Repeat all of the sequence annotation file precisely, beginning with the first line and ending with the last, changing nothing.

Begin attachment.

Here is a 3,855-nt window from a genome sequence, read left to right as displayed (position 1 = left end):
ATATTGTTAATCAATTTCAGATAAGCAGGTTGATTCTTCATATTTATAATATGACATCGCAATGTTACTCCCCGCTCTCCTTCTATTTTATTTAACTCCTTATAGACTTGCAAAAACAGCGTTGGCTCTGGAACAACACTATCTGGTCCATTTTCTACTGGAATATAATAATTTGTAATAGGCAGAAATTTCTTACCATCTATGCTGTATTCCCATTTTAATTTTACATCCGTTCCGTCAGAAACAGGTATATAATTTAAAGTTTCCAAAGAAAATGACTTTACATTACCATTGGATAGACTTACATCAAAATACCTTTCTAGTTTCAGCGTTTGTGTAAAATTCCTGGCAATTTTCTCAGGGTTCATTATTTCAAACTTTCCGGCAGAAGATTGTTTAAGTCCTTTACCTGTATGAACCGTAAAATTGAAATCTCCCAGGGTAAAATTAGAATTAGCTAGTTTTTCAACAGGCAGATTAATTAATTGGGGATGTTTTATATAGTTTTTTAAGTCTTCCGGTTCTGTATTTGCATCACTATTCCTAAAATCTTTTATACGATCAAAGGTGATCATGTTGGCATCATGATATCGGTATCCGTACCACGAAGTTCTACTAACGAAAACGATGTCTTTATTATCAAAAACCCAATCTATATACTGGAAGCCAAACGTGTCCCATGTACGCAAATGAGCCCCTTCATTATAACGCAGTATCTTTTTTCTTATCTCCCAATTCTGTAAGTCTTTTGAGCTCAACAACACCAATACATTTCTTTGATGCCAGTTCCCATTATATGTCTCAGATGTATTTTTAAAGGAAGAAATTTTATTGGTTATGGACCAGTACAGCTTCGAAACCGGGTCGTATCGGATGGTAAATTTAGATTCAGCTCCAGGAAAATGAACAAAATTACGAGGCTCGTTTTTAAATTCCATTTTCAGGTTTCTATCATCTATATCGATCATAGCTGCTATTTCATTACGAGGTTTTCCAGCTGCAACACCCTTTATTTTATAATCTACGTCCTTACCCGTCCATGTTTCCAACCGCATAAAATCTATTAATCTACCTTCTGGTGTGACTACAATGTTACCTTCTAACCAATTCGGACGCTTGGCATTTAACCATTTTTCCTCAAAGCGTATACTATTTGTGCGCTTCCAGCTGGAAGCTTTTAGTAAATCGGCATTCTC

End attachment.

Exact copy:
Here is a 3,855-nt window from a genome sequence, read left to right as displayed (position 1 = left end):
ATATTGTTAATCAATTTCAGATAAGCAGGTTGATTCTTCATATTTATAATATGACATCGCAATGTTACTCCCCGCTCTCCTTCTATTTTATTTAACTCCTTATAGACTTGCAAAAACAGCGTTGGCTCTGGAACAACACTATCTGGTCCATTTTCTACTGGAATATAATAATTTGTAATAGGCAGAAATTTCTTACCATCTATGCTGTATTCCCATTTTAATTTTACATCCGTTCCGTCAGAAACAGGTATATAATTTAAAGTTTCCAAAGAAAATGACTTTACATTACCATTGGATAGACTTACATCAAAATACCTTTCTAGTTTCAGCGTTTGTGTAAAATTCCTGGCAATTTTCTCAGGGTTCATTATTTCAAACTTTCCGGCAGAAGATTGTTTAAGTCCTTTACCTGTATGAACCGTAAAATTGAAATCTCCCAGGGTAAAATTAGAATTAGCTAGTTTTTCAACAGGCAGATTAATTAATTGGGGATGTTTTATATAGTTTTTTAAGTCTTCCGGTTCTGTATTTGCATCACTATTCCTAAAATCTTTTATACGATCAAAGGTGATCATGTTGGCATCATGATATCGGTATCCGTACCACGAAGTTCTACTAACGAAAACGATGTCTTTATTATCAAAAACCCAATCTATATACTGGAAGCCAAACGTGTCCCATGTACGCAAATGAGCCCCTTCATTATAACGCAGTATCTTTTTTCTTATCTCCCAATTCTGTAAGTCTTTTGAGCTCAACAACACCAATACATTTCTTTGATGCCAGTTCCCATTATATGTCTCAGATGTATTTTTAAAGGAAGAAATTTTATTGGTTATGGACCAGTACAGCTTCGAAACCGGGTCGTATCGGATGGTAAATTTAGATTCAGCTCCAGGAAAATGAACAAAATTACGAGGCTCGTTTTTAAATTCCATTTTCAGGTTTCTATCATCTATATCGATCATAGCTGCTATTTCATTACGAGGTTTTCCAGCTGCAACACCCTTTATTTTATAATCTACGTCCTTACCCGTCCATGTTTCCAACCGCATAAAATCTATTAATCTACCTTCTGGTGTGACTACAATGTTACCTTCTAACCAATTCGGACGCTTGGCATTTAACCATTTTTCCTCAAAGCGTATACTATTTGTGCGCTTCCAGCTGGAAGCTTTTAGTAAATCGGCATTCTC